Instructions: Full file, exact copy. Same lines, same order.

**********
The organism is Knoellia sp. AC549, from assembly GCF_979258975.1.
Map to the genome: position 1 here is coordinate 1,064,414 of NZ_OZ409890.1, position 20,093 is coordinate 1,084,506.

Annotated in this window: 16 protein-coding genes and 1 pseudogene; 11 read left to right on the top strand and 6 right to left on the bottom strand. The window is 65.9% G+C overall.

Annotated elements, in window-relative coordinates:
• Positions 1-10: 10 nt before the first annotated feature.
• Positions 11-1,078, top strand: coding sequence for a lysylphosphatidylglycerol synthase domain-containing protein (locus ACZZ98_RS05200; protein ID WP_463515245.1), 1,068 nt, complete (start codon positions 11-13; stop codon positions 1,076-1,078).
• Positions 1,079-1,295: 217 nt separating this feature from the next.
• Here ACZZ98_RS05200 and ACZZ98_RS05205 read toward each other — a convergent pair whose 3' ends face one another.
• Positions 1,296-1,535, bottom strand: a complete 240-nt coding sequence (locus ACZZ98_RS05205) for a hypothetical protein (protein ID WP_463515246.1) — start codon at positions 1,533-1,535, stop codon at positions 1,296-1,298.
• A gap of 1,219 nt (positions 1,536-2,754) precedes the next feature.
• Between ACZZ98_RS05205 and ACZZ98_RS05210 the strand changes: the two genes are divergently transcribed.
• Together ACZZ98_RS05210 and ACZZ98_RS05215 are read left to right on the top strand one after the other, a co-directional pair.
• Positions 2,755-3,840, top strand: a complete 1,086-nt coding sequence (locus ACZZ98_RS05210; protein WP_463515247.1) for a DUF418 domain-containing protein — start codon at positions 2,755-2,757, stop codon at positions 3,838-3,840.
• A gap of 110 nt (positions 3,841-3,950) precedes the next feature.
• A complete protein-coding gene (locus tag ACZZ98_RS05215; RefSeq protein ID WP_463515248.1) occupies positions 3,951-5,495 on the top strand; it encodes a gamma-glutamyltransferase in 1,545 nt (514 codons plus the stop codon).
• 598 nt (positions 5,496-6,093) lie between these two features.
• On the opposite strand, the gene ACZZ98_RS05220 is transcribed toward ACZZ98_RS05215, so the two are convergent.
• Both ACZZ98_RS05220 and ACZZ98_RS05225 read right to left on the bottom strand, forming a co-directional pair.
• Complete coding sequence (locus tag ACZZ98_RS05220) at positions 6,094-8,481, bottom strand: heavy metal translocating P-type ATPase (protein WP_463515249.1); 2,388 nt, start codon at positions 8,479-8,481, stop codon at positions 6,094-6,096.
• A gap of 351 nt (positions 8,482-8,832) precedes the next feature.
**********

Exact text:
The organism is Knoellia sp. AC549, from assembly GCF_979258975.1.
Map to the genome: position 1 here is coordinate 1,064,414 of NZ_OZ409890.1, position 20,093 is coordinate 1,084,506.

Annotated in this window: 16 protein-coding genes and 1 pseudogene; 11 read left to right on the top strand and 6 right to left on the bottom strand. The window is 65.9% G+C overall.

Annotated elements, in window-relative coordinates:
• Positions 1-10: 10 nt before the first annotated feature.
• Positions 11-1,078, top strand: coding sequence for a lysylphosphatidylglycerol synthase domain-containing protein (locus ACZZ98_RS05200; protein ID WP_463515245.1), 1,068 nt, complete (start codon positions 11-13; stop codon positions 1,076-1,078).
• Positions 1,079-1,295: 217 nt separating this feature from the next.
• Here ACZZ98_RS05200 and ACZZ98_RS05205 read toward each other — a convergent pair whose 3' ends face one another.
• Positions 1,296-1,535, bottom strand: a complete 240-nt coding sequence (locus ACZZ98_RS05205) for a hypothetical protein (protein ID WP_463515246.1) — start codon at positions 1,533-1,535, stop codon at positions 1,296-1,298.
• A gap of 1,219 nt (positions 1,536-2,754) precedes the next feature.
• Between ACZZ98_RS05205 and ACZZ98_RS05210 the strand changes: the two genes are divergently transcribed.
• Together ACZZ98_RS05210 and ACZZ98_RS05215 are read left to right on the top strand one after the other, a co-directional pair.
• Positions 2,755-3,840, top strand: a complete 1,086-nt coding sequence (locus ACZZ98_RS05210; protein WP_463515247.1) for a DUF418 domain-containing protein — start codon at positions 2,755-2,757, stop codon at positions 3,838-3,840.
• A gap of 110 nt (positions 3,841-3,950) precedes the next feature.
• A complete protein-coding gene (locus tag ACZZ98_RS05215; RefSeq protein ID WP_463515248.1) occupies positions 3,951-5,495 on the top strand; it encodes a gamma-glutamyltransferase in 1,545 nt (514 codons plus the stop codon).
• 598 nt (positions 5,496-6,093) lie between these two features.
• On the opposite strand, the gene ACZZ98_RS05220 is transcribed toward ACZZ98_RS05215, so the two are convergent.
• Both ACZZ98_RS05220 and ACZZ98_RS05225 read right to left on the bottom strand, forming a co-directional pair.
• Complete coding sequence (locus tag ACZZ98_RS05220) at positions 6,094-8,481, bottom strand: heavy metal translocating P-type ATPase (protein WP_463515249.1); 2,388 nt, start codon at positions 8,479-8,481, stop codon at positions 6,094-6,096.
• A gap of 351 nt (positions 8,482-8,832) precedes the next feature.